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Jan. 28 (Bloomberg) -- For Diane Stevens, the 1960s was a carefree time. As a hairdresser with her own salon, she spent her working hours styling hair into fashionable beehives and going to discos in the evening. Now aged 62 and receiving a pension, she’s worried about interest rates going up.
“It’s always there at the back of your mind,” Stevens, from Essex, east of London, said in an interview. “Each month when they say on the news ’The Bank of England have just released...,’ you think, ’Oh, here we go.’ It definitely is a worry.”
As the economy strengthens and unemployment tumbles, speculation is growing that BOE Governor Mark Carney and his colleagues could begin raising the benchmark rate from a record 0.5 percent as early as this year. His assurance that increases will be “gradual” may only offer limited comfort for hundreds of thousands of people like Stevens living on average incomes.
A rate increase would immediately push up the cost of variable-rate mortgages, which account for 70 percent of outstanding homes loans, according to the Council of Mortgage Lenders. Britons owe about 1.2 trillion pounds ($2 trillion) on their mortgages and almost half pays at least 3 percentage points more than the BOE benchmark.
Citigroup Inc. estimated this month that the central-bank rate could reach 2 percent by late-2015. Investors are betting policy makers could act this year, almost two years earlier than forecast as recently as August. Short-sterling contracts maturing in December were at 0.85 percent yesterday.
The Resolution Foundation, a London-based research institute, published a study last month that analysed how British households spending more than half their disposable income on mortgage payments would fare if rates rise.
It found that if rates rise to 5 percent and wage growth is uneven, the number of households in “debt peril” could jump to 2 million in 2018, up from 600,000 in 2011. Even if rates increase to only 3 percent in 2018 and wage growth is widely spread, the number at risk would nearly double to 1.1 million.
Stevens lives in a 1950s semi-detached three-bedroom house in Grays, Essex, valued at 235,000 pounds, just below the average U.K. house price of 248,000. She and her husband John, a site assistant at a college, pay 375 pounds a month on their 98,000-pound Bank of Ireland mortgage. They pay only the interest on the loan at a rate of 4.49 percent.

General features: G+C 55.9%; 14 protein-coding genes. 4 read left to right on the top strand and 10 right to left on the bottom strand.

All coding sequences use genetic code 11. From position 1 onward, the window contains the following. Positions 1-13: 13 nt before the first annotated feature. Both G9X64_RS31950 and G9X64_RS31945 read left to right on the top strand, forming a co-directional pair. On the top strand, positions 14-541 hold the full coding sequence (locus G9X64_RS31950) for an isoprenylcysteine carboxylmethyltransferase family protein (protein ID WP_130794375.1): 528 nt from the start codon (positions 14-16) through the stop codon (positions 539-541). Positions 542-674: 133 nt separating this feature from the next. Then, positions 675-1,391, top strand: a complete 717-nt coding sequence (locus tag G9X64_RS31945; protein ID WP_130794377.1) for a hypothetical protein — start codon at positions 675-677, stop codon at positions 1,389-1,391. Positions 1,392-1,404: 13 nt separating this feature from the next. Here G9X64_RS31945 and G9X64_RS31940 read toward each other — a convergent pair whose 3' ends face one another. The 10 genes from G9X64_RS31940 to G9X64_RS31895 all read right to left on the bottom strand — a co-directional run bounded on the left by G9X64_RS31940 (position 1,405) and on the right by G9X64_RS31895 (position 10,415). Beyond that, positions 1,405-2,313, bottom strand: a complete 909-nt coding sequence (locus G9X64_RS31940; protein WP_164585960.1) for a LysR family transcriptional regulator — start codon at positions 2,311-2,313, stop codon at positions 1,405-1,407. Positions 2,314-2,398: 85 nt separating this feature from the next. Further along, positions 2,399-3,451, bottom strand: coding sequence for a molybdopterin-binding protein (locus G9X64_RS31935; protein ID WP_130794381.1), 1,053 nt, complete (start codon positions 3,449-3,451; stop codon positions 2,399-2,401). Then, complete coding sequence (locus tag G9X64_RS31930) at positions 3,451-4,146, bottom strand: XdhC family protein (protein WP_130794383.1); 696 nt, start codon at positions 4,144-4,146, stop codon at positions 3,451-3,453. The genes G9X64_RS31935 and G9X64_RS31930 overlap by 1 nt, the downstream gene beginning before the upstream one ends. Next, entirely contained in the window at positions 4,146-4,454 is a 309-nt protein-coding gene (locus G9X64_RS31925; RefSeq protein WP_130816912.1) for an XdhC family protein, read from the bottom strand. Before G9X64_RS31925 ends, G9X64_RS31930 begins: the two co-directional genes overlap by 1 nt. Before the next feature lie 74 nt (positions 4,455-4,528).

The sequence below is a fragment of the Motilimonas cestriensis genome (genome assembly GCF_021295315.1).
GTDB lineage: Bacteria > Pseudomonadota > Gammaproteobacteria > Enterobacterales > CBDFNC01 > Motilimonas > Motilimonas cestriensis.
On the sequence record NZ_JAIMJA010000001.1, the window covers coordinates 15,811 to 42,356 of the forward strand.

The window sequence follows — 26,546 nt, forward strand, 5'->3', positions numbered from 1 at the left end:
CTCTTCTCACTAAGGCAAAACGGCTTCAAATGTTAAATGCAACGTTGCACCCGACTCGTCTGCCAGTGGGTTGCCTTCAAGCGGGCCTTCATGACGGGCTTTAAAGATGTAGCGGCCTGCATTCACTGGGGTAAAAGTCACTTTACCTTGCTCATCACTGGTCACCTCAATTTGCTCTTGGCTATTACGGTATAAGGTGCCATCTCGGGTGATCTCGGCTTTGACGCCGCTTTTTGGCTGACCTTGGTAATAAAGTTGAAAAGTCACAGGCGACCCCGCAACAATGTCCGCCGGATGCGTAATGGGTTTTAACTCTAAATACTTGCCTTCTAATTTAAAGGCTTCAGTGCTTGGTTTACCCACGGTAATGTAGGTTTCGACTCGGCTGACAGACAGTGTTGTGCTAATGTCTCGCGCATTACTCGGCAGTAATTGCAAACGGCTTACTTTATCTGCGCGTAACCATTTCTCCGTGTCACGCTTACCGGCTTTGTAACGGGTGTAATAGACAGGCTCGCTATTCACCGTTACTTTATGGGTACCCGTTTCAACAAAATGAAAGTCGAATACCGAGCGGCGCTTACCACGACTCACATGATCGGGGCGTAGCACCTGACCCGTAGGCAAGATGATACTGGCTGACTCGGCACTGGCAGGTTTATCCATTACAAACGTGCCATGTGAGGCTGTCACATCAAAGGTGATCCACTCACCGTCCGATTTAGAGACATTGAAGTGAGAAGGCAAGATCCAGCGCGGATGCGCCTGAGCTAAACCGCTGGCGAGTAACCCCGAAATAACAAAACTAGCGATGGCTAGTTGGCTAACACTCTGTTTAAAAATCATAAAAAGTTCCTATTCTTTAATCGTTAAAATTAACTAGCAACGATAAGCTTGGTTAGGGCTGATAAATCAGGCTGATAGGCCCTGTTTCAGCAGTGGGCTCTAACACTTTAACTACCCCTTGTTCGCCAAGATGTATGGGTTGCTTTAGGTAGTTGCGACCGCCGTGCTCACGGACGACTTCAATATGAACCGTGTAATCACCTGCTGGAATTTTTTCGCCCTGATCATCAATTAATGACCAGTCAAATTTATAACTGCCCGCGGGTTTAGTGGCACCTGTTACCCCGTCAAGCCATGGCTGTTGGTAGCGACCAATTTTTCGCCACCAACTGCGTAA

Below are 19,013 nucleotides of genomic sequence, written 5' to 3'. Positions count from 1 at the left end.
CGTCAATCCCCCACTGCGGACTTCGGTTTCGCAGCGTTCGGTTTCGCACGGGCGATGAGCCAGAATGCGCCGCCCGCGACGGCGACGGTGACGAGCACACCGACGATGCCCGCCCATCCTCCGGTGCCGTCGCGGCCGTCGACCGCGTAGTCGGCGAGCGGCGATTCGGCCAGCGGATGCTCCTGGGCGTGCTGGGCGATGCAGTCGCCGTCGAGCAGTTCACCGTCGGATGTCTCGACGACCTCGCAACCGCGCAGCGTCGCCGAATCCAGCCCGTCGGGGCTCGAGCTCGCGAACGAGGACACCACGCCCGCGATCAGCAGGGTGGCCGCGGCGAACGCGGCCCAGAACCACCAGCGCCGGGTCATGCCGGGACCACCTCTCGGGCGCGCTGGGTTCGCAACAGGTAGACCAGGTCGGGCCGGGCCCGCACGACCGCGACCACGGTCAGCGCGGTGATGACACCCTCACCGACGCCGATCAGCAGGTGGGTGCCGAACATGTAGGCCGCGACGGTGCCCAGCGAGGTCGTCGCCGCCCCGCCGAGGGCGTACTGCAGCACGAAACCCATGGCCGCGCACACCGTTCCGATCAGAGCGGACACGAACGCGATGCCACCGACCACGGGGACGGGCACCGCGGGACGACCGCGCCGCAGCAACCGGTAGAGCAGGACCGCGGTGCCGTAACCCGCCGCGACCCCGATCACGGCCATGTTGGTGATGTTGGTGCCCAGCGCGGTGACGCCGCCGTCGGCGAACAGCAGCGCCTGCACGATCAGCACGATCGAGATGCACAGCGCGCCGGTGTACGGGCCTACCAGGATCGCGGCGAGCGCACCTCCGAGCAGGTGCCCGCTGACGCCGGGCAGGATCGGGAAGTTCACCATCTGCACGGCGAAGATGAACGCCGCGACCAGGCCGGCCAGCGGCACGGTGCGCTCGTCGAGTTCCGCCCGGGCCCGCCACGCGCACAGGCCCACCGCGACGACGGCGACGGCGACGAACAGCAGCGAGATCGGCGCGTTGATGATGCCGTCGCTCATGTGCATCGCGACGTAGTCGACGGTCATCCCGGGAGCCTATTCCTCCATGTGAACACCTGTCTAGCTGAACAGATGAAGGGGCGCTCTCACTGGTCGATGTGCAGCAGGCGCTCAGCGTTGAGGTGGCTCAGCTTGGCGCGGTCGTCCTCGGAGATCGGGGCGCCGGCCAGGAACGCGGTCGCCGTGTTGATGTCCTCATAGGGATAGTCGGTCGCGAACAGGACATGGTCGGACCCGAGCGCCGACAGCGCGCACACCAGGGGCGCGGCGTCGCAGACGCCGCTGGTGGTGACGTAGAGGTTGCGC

John, 61, earns 20,000 pounds a year before tax, while Diane’s pension is worth 7,000 pounds a year. Their monthly commitments include heating bills of 120 pounds; water rates of 30 pounds; and food costs estimated at 300 pounds.
The couple also run two cars because Diane helps care for her 38-year-old daughter, who has learning difficulties. Breakfast out, an occasional luxury, would disappear if rates rise, she said.
“We are in the position where once a month we can go out and have a meal, but we wouldn’t be if interest rates go up,” she said. “Normally we don’t go for anything extravagant; we go for breakfast out -- that’d cost you just over 10 pounds.”
A report by the Centre for Social Justice research institute in November found that U.K. households owe an average of 54,000 pounds in debt, up from 29,000 pounds a decade ago. Unsecured consumer debt has trebled since 1993 to 158 billion pounds. The CML estimates the average mortgage has risen to 130,000 pounds.
‘Over the Edge’
An increase in mortgage costs could send some households “over the edge,” according to Gillian Guy, chief executive officer of Citizens Advice, a counseling charity. In a statement, she called for “understanding” from lenders.
The plight of stretched households is not lost on the Bank of England. It estimates that almost a fifth of mortgage debt is held by those borrowing more than five times their income, limiting their ability to absorb shocks. Almost a third of households have less than 300 pounds of income after paying for housing and other essential expenditure, the analysis shows.
Carney indicated the bank is no hurry to raise rates after figures this month showed a record drop in unemployment to 7.1 percent, just above the 7 percent threshold at which officials had pledged to consider whether an increase was warranted.
“There is no immediate need to increase interest rates,” he told the BBC on Jan. 23. “It’s really about overall conditions in the labor market, and that’s what affects it.” Any adjustment to monetary policy will be “very gradual,” he said.
That may provide some relief for Stevens, who says higher rates may spur her to move to a cheaper home and pay off the mortgage. “A rate rise will have a big impact on our lives,” she said.
--Editors: Andrew Atkinson, Craig Stirling
--Editors: Andrew Atkinson, Craig Stirling